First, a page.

Presley was even seen as a "definite danger to the security of the United States." His actions and motions were called "a strip-tease with clothes on" or "sexual self-gratification on stage." They were compared with "masturbation or riding a microphone." Some saw the singer as a sexual pervert, and psychologists feared that teenage girls and boys could easily be "aroused to sexual indulgence and perversion by certain types of motions and hysteria,—the type that was exhibited at the Presley show." In August 1956 in Jacksonville, Florida a local Juvenile Court judge called Presley a "savage" and threatened to arrest him if he shook his body while performing at Jacksonville's Florida Theatre, justifying the restrictions by saying his music was undermining the youth of America. Throughout the performance, Presley stood still as ordered but poked fun at the judge by wiggling a finger. Similar attempts to stop his "sinful gyrations" continued for more than a year and included his often-noted January 6, 1957 appearance on The Ed Sullivan Show (during which he performed the spiritual number "Peace in the Valley"), when he was filmed only from the waist up.
Presley seemed bemused by all the criticism. On another of the many occasions he was challenged to justify the furor surrounding him, he said: "I don't see how they think [my act] can contribute to juvenile delinquency. If there's anything I've tried to do, I've tried to live a straight, clean life and not set any kind of a bad example. You cannot please everyone."
In 1957, Presley had to defend himself from claims of being a racist: he was alleged to have said: "The only thing Negro people can do for me is to buy my records and shine my shoes." The singer always denied saying, or ever wanting to say, such a racist remark. Jet magazine, run by and for African-Americans, subsequently investigated the story and found no basis to the claim. However, the Jet journalist did find plenty of testimony that Presley judged people "regardless of race, color or creed."
His parents moved home in Memphis, but the singer lived there briefly. With increased concerns over privacy and security, Graceland was bought in 1957, a mansion with several acres of land. This was Presley's primary residence until his death.
Presley's record sales grew quickly throughout the late 1950s, with hits like "All Shook Up" and "(Let me Be Your) Teddy Bear." Jailhouse Rock, Loving You (both 1957) and King Creole (1958) were released and are regarded as the best of his early films. However, critics were not impressed—very few authoritative voices were complimentary. In response, it has been claimed that while "Elvis’ success as a singer and movie star dramatically increased his economic capital, his cultural capital never expanded enough for him to transcend the stigma of his background as a truck driver from the rural South... 'No matter how successful Elvis became... he remained fundamentally disreputable in the minds of many Americans... He was the sharecropper’s son in the big house, and it always showed.'"
In an interview with PBS television, social historian Eric Lott said, "all the citizens' councils in the South called Elvis 'nigger music' and were terribly afraid that Elvis, white as he was, being ambiguously raced just by being working-class, was going to corrupt the youth of America." Robert Kaiser says Elvis was the first who gave the people "a music that hit them where they lived, deep in their emotions, yes, even below their belts. Other singers had been doing this for generations, but they were black." Therefore, his performance style was frequently criticized. Social guardians blasted anyone responsible for exposing impressionable teenagers to his "gyrating figure and suggestive gestures." The Louisville chief of police, for instance, called for a no-wiggle rule, so as to halt "any lewd, lascivious contortions that would excite the crowd." Even Priscilla Presley confirms that "his performances were labeled obscene. My mother stated emphatically that he was 'a bad influence for teenage girls. He arouses things in them that shouldn't be aroused.'"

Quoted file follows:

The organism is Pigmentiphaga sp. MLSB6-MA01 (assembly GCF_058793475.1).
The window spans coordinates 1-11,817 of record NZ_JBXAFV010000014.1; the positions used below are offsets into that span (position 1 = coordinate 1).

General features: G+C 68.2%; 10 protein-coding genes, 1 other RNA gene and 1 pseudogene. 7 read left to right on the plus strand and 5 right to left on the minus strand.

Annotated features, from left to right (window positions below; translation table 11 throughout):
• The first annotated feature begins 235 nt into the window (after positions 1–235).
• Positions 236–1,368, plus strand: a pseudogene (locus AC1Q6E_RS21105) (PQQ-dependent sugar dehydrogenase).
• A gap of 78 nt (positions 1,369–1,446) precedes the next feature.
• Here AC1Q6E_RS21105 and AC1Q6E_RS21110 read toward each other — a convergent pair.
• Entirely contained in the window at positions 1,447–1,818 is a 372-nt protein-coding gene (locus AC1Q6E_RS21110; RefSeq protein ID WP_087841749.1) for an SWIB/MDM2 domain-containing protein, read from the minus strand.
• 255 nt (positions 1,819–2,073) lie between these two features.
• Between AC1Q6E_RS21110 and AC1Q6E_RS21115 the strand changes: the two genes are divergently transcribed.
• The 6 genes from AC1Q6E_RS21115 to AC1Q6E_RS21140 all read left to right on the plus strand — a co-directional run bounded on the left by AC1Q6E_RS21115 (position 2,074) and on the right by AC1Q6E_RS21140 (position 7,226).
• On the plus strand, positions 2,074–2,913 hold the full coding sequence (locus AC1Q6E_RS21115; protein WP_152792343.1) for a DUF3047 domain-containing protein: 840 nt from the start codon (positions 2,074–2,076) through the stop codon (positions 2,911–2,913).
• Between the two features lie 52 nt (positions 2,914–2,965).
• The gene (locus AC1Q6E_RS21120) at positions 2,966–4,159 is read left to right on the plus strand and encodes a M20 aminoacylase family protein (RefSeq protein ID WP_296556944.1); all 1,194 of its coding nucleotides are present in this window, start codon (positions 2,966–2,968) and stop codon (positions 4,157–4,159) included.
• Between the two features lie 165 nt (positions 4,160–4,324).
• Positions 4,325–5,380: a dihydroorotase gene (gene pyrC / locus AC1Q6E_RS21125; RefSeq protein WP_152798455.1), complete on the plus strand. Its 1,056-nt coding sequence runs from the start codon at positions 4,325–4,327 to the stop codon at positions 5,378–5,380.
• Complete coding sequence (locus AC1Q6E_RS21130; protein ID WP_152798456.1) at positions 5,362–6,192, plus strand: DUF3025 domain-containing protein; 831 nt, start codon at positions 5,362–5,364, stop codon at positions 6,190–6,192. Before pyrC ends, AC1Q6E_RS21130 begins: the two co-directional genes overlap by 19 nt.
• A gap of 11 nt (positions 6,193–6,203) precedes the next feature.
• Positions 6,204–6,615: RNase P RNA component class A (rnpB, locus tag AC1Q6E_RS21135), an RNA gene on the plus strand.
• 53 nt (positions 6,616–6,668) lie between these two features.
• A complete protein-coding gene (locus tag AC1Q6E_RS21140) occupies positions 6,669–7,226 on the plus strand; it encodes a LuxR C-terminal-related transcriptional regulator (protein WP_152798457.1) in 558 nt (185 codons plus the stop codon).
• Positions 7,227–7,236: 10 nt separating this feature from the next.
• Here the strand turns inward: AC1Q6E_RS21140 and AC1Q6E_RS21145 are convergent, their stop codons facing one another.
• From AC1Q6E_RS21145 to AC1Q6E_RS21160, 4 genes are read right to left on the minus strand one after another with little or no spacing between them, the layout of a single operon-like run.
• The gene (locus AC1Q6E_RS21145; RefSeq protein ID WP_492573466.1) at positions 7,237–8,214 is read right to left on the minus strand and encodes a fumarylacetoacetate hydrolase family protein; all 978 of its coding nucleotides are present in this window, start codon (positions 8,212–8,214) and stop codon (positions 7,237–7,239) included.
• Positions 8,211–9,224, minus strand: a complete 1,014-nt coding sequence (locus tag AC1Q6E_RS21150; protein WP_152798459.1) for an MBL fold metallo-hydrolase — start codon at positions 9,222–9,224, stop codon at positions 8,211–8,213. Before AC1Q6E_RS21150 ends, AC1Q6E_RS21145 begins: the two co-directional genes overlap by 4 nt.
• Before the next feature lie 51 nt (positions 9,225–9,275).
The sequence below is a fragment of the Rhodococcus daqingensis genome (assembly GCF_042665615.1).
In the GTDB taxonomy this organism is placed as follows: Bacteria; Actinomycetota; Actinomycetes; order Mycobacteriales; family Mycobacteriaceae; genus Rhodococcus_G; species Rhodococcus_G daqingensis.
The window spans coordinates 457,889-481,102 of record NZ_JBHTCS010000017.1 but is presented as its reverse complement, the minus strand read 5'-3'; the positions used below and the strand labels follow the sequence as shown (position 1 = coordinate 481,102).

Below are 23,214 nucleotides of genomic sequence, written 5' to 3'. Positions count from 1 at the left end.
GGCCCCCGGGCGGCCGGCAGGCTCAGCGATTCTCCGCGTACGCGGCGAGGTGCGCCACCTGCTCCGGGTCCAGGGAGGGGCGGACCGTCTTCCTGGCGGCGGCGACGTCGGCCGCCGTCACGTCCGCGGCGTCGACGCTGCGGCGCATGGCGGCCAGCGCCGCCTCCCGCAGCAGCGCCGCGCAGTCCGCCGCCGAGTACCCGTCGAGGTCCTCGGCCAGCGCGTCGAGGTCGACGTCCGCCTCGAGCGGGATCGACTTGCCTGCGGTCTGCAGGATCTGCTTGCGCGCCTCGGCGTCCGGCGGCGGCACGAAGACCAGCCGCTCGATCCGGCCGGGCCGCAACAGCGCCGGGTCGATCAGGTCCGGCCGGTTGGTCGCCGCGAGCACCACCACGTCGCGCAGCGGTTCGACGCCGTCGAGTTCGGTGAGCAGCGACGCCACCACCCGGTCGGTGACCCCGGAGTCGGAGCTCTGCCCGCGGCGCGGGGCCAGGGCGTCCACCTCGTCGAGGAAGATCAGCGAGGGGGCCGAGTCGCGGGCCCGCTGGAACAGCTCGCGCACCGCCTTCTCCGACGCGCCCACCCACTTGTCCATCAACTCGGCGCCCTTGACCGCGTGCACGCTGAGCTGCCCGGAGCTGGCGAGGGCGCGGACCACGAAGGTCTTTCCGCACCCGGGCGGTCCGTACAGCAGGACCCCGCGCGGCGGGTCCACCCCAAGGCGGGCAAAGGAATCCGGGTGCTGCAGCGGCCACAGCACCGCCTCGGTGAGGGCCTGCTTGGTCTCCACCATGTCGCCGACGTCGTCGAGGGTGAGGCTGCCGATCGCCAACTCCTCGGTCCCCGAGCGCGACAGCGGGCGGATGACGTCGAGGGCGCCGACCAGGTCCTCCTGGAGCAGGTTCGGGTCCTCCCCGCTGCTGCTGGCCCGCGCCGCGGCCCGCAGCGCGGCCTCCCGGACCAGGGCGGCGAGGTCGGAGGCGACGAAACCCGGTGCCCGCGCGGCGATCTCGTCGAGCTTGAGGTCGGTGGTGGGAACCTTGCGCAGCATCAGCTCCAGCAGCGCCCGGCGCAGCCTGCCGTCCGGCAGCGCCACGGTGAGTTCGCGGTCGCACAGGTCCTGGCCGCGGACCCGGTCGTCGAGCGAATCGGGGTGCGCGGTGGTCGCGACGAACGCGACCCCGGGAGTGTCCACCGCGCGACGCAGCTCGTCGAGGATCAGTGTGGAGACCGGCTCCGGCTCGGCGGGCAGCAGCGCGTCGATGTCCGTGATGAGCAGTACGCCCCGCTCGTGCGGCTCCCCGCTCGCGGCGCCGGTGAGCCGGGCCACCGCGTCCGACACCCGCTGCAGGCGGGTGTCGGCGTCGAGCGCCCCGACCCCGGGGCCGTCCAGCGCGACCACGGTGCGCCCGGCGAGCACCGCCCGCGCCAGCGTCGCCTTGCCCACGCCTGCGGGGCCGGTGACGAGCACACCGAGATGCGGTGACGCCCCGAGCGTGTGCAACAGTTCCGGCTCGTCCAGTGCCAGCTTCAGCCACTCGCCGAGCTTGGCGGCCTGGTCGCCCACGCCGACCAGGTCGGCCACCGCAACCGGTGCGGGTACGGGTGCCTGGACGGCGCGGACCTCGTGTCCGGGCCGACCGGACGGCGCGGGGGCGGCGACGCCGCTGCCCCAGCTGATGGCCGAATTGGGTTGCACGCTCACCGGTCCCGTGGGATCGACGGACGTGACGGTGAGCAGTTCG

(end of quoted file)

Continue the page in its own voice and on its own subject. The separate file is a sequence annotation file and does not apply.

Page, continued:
According to rhythm and blues artist Hank Ballard, "In white society, the movement of the butt, the shaking of the leg, all that was considered obscene. Now here's this white boy that's grinding and rolling his belly and shaking that notorious leg. I hadn't even seen the black dudes doing that." Presley complained bitterly in a June 27, 1956, interview about being singled out as “obscene”. Because of his controversial style of song and stage performances, municipal politicians began denying permits for Presley appearances. This caused teens to pile into cars and travel elsewhere to see him perform. Adult programmers announced they would not play Presley's music on their radio stations due to religious convictions that his music was "devil music" and to racist beliefs that it was "nigger music." Many of Presley's records were condemned as wicked by Pentecostal preachers, warning congregations to keep heathen rock and roll music out of their homes and away from their children's ears (especially the music of "that backslidden Pentecostal pup.") However, the economic power of Presley's fans became evident when they tuned in alternative radio stations playing his records. In an era when radio stations were shifting to an all-music format, in reaction to competition from television, profit-conscious radio station owners learned quickly when sponsors bought more advertising time on new all "rock and roll" stations, some of which reached enormous markets at night with clear channel signals from AM broadcasts.
Recognisability amongst the general public today
Presley remains an immediately recognizable face even amongst groups not normally recognized as his fans. In 2008, an 1,800-year-old Roman bust described as bearing a "striking" resemblance to Elvis was displayed ahead of an intended auction. A spokesman for the auctioneers said that fans could "be forgiven for thinking that their idol may well have lived a previous life in Rome." Presley played a large enough impact on society that traditions are carried on to remember him to this day. A candle lighting is held in his hometown of Graceland, Tennessee each year on August 15 in his honor. Also, a "nostalgia concert" is held by singers that worked with Presley as a tribute to him. Elvis Presley was a big fan of Karate, and an Elvis Presley Memorial Karate Tournament was organized many years ago to let others enjoy something he used to love so much. The tournament has a large turnout, with around 500 competitors each year. Last, a Sock Hop is held, playing his songs and portraying some of his artwork. Elvis Presley made a large cultural impact on society, and that is why so many people choose to still honor him today.